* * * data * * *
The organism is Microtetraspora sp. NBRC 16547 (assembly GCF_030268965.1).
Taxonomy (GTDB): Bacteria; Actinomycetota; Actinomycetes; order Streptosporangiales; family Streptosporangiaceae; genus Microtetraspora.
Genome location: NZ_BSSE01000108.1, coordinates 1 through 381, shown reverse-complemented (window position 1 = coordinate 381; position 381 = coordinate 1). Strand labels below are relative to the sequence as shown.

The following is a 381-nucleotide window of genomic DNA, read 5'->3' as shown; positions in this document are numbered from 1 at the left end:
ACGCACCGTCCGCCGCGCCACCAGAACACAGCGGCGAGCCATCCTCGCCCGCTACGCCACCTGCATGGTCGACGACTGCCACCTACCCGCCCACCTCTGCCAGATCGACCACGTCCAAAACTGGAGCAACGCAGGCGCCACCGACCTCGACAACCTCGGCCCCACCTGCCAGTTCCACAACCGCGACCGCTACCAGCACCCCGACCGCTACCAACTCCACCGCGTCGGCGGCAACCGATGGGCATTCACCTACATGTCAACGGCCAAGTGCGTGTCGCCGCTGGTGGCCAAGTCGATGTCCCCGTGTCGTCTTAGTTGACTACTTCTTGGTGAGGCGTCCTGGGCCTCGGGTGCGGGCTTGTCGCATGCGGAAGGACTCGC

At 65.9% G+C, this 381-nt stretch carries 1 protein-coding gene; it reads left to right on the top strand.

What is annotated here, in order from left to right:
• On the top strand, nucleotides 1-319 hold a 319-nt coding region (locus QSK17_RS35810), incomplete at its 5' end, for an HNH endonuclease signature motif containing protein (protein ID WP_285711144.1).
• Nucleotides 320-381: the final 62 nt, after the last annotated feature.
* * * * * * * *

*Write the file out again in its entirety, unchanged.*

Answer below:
The organism is Microtetraspora sp. NBRC 16547 (assembly GCF_030268965.1).
Taxonomy (GTDB): Bacteria; Actinomycetota; Actinomycetes; order Streptosporangiales; family Streptosporangiaceae; genus Microtetraspora.
Genome location: NZ_BSSE01000108.1, coordinates 1 through 381, shown reverse-complemented (window position 1 = coordinate 381; position 381 = coordinate 1). Strand labels below are relative to the sequence as shown.

The following is a 381-nucleotide window of genomic DNA, read 5'->3' as shown; positions in this document are numbered from 1 at the left end:
ACGCACCGTCCGCCGCGCCACCAGAACACAGCGGCGAGCCATCCTCGCCCGCTACGCCACCTGCATGGTCGACGACTGCCACCTACCCGCCCACCTCTGCCAGATCGACCACGTCCAAAACTGGAGCAACGCAGGCGCCACCGACCTCGACAACCTCGGCCCCACCTGCCAGTTCCACAACCGCGACCGCTACCAGCACCCCGACCGCTACCAACTCCACCGCGTCGGCGGCAACCGATGGGCATTCACCTACATGTCAACGGCCAAGTGCGTGTCGCCGCTGGTGGCCAAGTCGATGTCCCCGTGTCGTCTTAGTTGACTACTTCTTGGTGAGGCGTCCTGGGCCTCGGGTGCGGGCTTGTCGCATGCGGAAGGACTCGC

At 65.9% G+C, this 381-nt stretch carries 1 protein-coding gene; it reads left to right on the top strand.

What is annotated here, in order from left to right:
• On the top strand, nucleotides 1-319 hold a 319-nt coding region (locus QSK17_RS35810), incomplete at its 5' end, for an HNH endonuclease signature motif containing protein (protein ID WP_285711144.1).
• Nucleotides 320-381: the final 62 nt, after the last annotated feature.